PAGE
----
Big new story from David Sirota and Pando on top Christie adviser and appearance of corruption at New Jersey's pension fund: REVEALED: Gov....

Apr 17th
12:41 PM
Read More

FBI Uncovers Al-Qaeda Plot To Just Sit Back And Enjoy Collapse Of United States WASHINGTON—The FBI announced today that it has uncovered a...

Apr 15th
3:28 PM
Read More

Revealed: Rahm Emanuel's top donor bought stock in Marriott just before it was awarded huge contract As schools are closed and pensions cut,...

Apr 9th
2:00 PM
Read More

I'll be at First Time Fest today in New York City at the screening of my first film, Roger & Me. Loews Village 7 at 12:30 pm. Come see it on the big...

Apr 5th
9:48 AM
Read More

Revealed: Rahm Emanuel cuts public pensions, diverts money to benefit campaign donors If you've read the financial news out of Chicago the last...

Apr 4th
2:19 PM
Read More

Please take a moment today to think of Casey Austin Sheehan, son of Cindy and Patrick, who was murdered by U.S. foreign policy in Sadr City, Baghdad ten years...

Apr 4th
2:00 PM
Read More

ICYMI - I've joined this "thunderclap" to support the Connecticut legislators who voted yes on last year's Act Concerning Gun Violence...

Apr 3rd
7:38 PM
Read More

I've joined this "thunderclap" to support the Connecticut legislators who voted yes on last year's Act Concerning Gun Violence Prevention...

Apr 2nd
8:27 PM
Read More

I am opposed to the death penalty, but to every rule there is usually an exception, and in this case I hope the criminals at General Motors will be arrested...

Apr 1st
3:55 PM
Read More

How Long Some in the US Will Survive Under New Health Law Donna Smith Those who must access care to live and can afford it are not...

Mar 31st
10:13 PM
Read More

Last night, The Good Wife on the East Coast started 40 minutes late due to the overrun of the NCAA basketball game. If you had your DVR set for the show, you...

Mar 24th
5:41 PM
Read More

Watching films today, looking for the ones I'm going to pick for my film festival this summer. I (and a whole bunch of others!) have this thing we put on...

Mar 23rd
4:48 PM
Read More

When the U.S. Health Care System Keeps Killing, Who Cares Enough to Fight? Donna Smith We have largely forgotten that people are at...

Mar 21st
5:56 PM
Read More

Tell the White House not to give up on Dr. Vivek Murthy's nomination as Surgeon General despite the ferocious opposition from the NRA: Don't give...

Mar 21st
5:38 PM
Read More

This criminal would never see a jail cell, nor would his cronies. In fact, they'd later be rewarded with re-election: Presidential Address on War with...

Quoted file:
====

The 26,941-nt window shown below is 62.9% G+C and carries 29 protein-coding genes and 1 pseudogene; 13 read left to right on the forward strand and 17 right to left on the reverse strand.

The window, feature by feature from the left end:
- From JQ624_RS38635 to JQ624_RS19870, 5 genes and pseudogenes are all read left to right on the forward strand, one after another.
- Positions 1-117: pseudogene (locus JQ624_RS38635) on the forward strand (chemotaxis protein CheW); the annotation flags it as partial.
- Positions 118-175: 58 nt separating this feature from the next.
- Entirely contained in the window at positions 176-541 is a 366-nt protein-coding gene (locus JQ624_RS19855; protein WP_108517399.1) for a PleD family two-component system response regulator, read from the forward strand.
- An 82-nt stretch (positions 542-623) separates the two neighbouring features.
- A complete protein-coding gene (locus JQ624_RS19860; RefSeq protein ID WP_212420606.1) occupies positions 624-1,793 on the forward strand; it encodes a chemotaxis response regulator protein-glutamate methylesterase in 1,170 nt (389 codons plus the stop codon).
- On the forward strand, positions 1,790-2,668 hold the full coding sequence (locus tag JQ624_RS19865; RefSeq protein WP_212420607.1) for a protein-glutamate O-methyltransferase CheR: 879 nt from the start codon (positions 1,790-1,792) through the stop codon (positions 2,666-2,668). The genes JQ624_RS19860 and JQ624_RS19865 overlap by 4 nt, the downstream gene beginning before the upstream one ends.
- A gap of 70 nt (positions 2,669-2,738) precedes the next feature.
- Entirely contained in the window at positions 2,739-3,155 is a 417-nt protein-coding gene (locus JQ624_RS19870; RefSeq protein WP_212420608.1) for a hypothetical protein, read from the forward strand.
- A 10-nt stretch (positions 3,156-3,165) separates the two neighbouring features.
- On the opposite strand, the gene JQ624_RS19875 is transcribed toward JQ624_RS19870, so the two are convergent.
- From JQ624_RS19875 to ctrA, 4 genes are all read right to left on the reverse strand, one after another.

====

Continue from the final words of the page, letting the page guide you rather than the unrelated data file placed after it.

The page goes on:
Mar 19th
9:40 PM
Read More

The crime of the century -- our invasion & slaughter in Iraq -- started 11 years ago tonite in this 7pm (ET) hour, March 19th, 2003: CNN Coverage of...

Mar 19th
9:08 PM
Read More

Washington’s Back-to-the-Future Military Policies in Africa Nick Turse Nick Turse is an award-winning journalist, historian,...

Mar 17th
4:59 PM
Read More

"I think democracy is the most revolutionary thing in the world." -- Tony Benn, 1925-2014 Tony Benn in 'Sicko'

Mar 14th
10:07 AM
Read More

RIP Tony Benn, one of the UK's greatest leaders: Tony Benn, veteran Labour politician, dies aged 88 Former cabinet minister died at...

Mar 14th
9:53 AM
Read More

Please read this important story from K. Ford K.: Am I the Face of the New American Middle Class? I began to feel I had slipped so low...

Mar 13th
2:24 PM
Read More

Yesterday Dianne Feinstein revealed that the CIA has been spying on the Senate Intelligence Committee. This is all about the report the committee has produced...

Mar 12th
6:48 PM
Read More

Health Care for All Colorado has brought Mercy Killers, a show written and performed by Michael Milligan about our murderous for-profit healthcare system, to...

Mar 10th
1:08 PM
Read More

Health Care Dramas that Sting and Why We Have to Watch Donna Smith The realities Milligan has written into the show cut deep into...

Mar 10th
1:02 PM
Read More

Did you know the Lehrer Newshour on PBS has been produced for 20 years by a company owned by conservative cable billionaire John Malone? Me neither. After...

Mar 7th
8:39 PM
Read More

Mr. Obama, if int’l law is so damn crucial . . . | The Russian intervention deserves criticism. But let’s be clear. The...

Mar 6th
1:21 PM
Read More

Subscribe to Mike's Blog RSS

Click here to suggest an article

Mike's Blog

See More Blogs

Vew the archives

View older articles